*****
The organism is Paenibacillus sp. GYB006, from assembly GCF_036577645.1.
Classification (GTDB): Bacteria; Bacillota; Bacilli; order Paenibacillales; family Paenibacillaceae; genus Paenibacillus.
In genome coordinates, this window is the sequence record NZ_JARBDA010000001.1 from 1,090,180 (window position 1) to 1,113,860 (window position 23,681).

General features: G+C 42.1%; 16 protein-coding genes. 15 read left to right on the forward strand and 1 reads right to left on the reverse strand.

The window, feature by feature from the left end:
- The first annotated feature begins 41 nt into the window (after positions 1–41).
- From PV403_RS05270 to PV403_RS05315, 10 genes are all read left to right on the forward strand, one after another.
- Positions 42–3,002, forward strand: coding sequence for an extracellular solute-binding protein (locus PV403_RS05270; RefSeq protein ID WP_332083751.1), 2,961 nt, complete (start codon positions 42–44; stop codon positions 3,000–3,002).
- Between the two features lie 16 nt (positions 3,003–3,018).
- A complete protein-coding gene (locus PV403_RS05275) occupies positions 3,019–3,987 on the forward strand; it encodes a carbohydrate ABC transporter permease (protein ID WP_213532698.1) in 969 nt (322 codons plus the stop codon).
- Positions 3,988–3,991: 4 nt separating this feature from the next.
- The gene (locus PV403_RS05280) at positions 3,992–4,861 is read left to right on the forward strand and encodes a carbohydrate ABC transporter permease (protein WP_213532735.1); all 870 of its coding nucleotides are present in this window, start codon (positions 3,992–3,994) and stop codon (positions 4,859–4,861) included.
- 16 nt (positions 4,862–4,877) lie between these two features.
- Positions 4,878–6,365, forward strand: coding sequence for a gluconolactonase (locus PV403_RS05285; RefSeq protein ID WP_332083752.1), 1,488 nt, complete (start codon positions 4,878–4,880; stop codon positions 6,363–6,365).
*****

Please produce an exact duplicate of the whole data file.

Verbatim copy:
The organism is Paenibacillus sp. GYB006, from assembly GCF_036577645.1.
Classification (GTDB): Bacteria; Bacillota; Bacilli; order Paenibacillales; family Paenibacillaceae; genus Paenibacillus.
In genome coordinates, this window is the sequence record NZ_JARBDA010000001.1 from 1,090,180 (window position 1) to 1,113,860 (window position 23,681).

General features: G+C 42.1%; 16 protein-coding genes. 15 read left to right on the forward strand and 1 reads right to left on the reverse strand.

The window, feature by feature from the left end:
- The first annotated feature begins 41 nt into the window (after positions 1–41).
- From PV403_RS05270 to PV403_RS05315, 10 genes are all read left to right on the forward strand, one after another.
- Positions 42–3,002, forward strand: coding sequence for an extracellular solute-binding protein (locus PV403_RS05270; RefSeq protein ID WP_332083751.1), 2,961 nt, complete (start codon positions 42–44; stop codon positions 3,000–3,002).
- Between the two features lie 16 nt (positions 3,003–3,018).
- A complete protein-coding gene (locus PV403_RS05275) occupies positions 3,019–3,987 on the forward strand; it encodes a carbohydrate ABC transporter permease (protein ID WP_213532698.1) in 969 nt (322 codons plus the stop codon).
- Positions 3,988–3,991: 4 nt separating this feature from the next.
- The gene (locus PV403_RS05280) at positions 3,992–4,861 is read left to right on the forward strand and encodes a carbohydrate ABC transporter permease (protein WP_213532735.1); all 870 of its coding nucleotides are present in this window, start codon (positions 3,992–3,994) and stop codon (positions 4,859–4,861) included.
- 16 nt (positions 4,862–4,877) lie between these two features.
- Positions 4,878–6,365, forward strand: coding sequence for a gluconolactonase (locus PV403_RS05285; RefSeq protein ID WP_332083752.1), 1,488 nt, complete (start codon positions 4,878–4,880; stop codon positions 6,363–6,365).